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I use a common attenuation equation for point lights: attenuation = 1 / kc + kl * d + kq * d^2.

I use deferred rendering so I need to know a light radius. An example light has following intensity: vec3(10, 1, 8). RGB components can be greater than 1.0 beacuase of HDR/Tone Mapping. How to calculate a light radius ?

Edit1 An attenuation equation can be defined this way (link) and we get following equations:

  • attenuation = 1 / ( (d / r) + 1) ^ 2
  • attenuation = (attenuation - cutoff) / ( 1 - cutoff)
  • attenuation = max(attenuation, 0)
  • lightRadius = r * (sqrt(Li / cutoff) - 1)
  • cutoff = minLuminance / lightLuminance
  • Li = lightLuminance

Let's assume that d = 40, r = 1, lightLuminance = 10 and minLuminance = 0.01. Then: lightRadius = 99 but attenuation = 0. What is wrong ?

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Re: Edit1, I think your equation for lightRadius should be r * (sqrt(1 / cutoff) - 1). The light luminance is not needed there since it is already incorporated in the definition of cutoff. –  Nathan Reed Mar 19 '13 at 23:20
    

1 Answer 1

up vote 6 down vote accepted

The attenuation equation you posted, strictly speaking, does not allow for any finite light radius, since the attenuation will not go to zero at any finite distance.

However, in practical terms there will be some distance at which the light becomes too dim to see. If you define a luminance threshold, you can plug this into the attenuation formula and solve to see where the light crosses this threshold. In pseudocode:

// Get light's luminance using Rec 709 luminance formula
lightLuminance = dot(lightColor, vec3(0.2126, 0.7152, 0.0722))

// Minimum luminance threshold - tweak to taste
minLuminance = 0.01

// Solve attenuation equation to get radius where it falls to minLuminance
lightRadius = solveQuadratic(kc - lightLuminance / minLuminance, kl, kq)

In an HDR context, you might have variable exposure - in that case, minLuminance should probably be scaled inversely by exposure so that it represents a consistent display-referred luminance. This means lights will have different radius at different exposures though, which might be undesirable (e.g. you're putting them into a spatial subdivision structure).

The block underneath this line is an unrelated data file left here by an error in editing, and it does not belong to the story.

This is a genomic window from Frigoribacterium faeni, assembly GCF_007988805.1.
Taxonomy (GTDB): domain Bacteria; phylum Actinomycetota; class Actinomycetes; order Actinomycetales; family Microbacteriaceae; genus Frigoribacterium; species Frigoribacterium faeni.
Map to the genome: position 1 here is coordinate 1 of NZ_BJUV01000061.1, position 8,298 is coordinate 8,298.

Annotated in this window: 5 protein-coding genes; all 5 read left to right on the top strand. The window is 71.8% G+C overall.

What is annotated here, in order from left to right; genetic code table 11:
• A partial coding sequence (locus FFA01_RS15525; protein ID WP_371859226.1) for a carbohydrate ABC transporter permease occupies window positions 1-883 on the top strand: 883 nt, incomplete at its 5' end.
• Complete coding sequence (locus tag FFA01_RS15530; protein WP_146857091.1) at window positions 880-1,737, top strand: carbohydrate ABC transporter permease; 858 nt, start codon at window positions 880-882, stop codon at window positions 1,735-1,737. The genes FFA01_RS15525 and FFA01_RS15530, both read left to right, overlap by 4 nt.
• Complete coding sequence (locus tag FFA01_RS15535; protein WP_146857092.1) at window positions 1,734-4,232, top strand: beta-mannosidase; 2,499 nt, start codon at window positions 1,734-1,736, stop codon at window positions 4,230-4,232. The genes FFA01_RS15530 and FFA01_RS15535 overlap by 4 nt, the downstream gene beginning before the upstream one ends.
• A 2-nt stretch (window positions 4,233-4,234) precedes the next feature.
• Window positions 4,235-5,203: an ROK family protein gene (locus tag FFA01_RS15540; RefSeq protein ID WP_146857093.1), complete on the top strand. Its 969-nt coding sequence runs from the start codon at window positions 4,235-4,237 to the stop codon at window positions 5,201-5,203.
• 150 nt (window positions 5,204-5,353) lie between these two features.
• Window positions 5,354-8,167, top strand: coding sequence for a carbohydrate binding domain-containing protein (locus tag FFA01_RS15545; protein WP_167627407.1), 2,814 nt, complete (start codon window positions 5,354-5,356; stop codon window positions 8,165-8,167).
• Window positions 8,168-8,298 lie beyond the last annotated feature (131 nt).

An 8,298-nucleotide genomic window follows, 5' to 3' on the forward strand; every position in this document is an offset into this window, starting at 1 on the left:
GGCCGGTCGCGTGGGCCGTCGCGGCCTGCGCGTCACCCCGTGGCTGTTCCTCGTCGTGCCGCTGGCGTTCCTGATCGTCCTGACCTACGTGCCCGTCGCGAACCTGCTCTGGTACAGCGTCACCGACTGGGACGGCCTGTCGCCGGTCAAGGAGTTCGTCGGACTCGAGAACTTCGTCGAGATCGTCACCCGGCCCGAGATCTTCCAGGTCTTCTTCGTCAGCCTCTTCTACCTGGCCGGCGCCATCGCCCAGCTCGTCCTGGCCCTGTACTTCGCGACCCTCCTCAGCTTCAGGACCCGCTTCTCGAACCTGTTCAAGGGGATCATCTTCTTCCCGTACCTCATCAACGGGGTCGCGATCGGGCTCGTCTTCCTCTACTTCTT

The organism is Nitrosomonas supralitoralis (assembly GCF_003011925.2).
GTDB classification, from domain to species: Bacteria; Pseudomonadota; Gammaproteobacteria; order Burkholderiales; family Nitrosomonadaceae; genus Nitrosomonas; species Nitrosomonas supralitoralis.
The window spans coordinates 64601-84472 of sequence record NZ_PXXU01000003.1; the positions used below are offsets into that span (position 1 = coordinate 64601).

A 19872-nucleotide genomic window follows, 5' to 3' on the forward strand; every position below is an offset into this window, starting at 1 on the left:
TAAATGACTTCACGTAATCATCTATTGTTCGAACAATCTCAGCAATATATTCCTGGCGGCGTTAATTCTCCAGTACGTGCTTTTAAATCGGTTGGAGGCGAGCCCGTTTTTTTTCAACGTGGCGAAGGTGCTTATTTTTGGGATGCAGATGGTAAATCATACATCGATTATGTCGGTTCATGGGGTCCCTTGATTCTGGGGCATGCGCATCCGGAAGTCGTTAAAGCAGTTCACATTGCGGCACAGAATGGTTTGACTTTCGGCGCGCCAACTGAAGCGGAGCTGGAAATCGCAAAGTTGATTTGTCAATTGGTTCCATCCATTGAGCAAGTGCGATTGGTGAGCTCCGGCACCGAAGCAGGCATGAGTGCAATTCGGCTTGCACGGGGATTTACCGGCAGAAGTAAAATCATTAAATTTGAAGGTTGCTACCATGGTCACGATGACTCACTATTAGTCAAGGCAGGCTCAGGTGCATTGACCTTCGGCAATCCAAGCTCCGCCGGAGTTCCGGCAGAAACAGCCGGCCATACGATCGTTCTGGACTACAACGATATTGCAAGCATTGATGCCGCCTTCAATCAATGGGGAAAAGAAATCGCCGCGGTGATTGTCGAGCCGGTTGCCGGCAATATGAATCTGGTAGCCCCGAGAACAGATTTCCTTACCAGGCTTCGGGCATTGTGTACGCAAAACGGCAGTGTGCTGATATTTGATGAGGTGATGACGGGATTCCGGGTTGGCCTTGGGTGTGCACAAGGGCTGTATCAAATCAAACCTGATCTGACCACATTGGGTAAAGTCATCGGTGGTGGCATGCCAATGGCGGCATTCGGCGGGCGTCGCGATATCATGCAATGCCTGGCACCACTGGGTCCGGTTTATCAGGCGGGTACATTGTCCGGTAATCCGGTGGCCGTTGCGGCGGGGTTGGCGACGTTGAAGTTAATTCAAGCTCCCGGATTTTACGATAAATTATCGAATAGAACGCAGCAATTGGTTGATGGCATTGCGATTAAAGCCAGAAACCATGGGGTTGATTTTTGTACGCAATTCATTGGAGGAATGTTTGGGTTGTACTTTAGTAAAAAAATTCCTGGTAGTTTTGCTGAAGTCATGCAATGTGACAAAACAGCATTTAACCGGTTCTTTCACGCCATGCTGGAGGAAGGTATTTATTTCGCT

On the other hand, you might want to tweak the attenuation so that it actually falls off to zero at a finite distance. A common way to do this is define an inner radius and outer radius, and multiply the attenuation function by a linear ramp that fades the light down to zero between the inner and outer radius, such as

attenuation *= saturate((radiusOuter - d) / (radiusOuter - radiusInner));

(In the shader, of course you should transform this into just saturate(d * a + b) and precalculate a and b to match the previous formula, rather than doing the subtractions and divide per pixel.)

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Can I also express kl and kq as here: [link] (imdoingitwrong.wordpress.com/2011/01/31/light-attenuation) ? Then attenuation = 1 / ((d/r) + 1) ^ 2 and is scaled this way: attenuation = (attenuation - cutoff) / (1 - cutoff) where cutoff = minLuminance, right ? –  Irbis Mar 18 '13 at 23:48
    
Sure. That's another way of enforcing a finite radius. The only quibble I have with that is that it will cut off each of the RGB channels at slightly different places, if you have a colored light source. However in practice this may not be noticeable. –  Nathan Reed Mar 19 '13 at 0:12
    
What do you mean by cut off each of the RGB channels at slightly different places ? illumination I at distance d = intensity (rgb) Li * attenuation (defined as above) so where does it take place ? –  Irbis Mar 19 '13 at 0:49
    
Hmm, actually, never mind. I was thinking of ((lightColor * attenuation) - cutoff) / (1 - cutoff). But if it's lightColor * (attenuation - cutoff) / (1 - cutoff) that's fine. (But note that cutoff then is minLuminance / lightLuminance, not just minLuminance. That is, the cutoff has to scale inversely with the light luminance, rather than being a fixed constant.) –  Nathan Reed Mar 19 '13 at 3:25
    
Ok. Attenuation is calculated and scaled based on luminance so maybe light color (Li) should be convert to CIE xyY space and Y component should be used during calculations ? After that a result can be converted back to RGB space. –  Irbis Mar 19 '13 at 13:48

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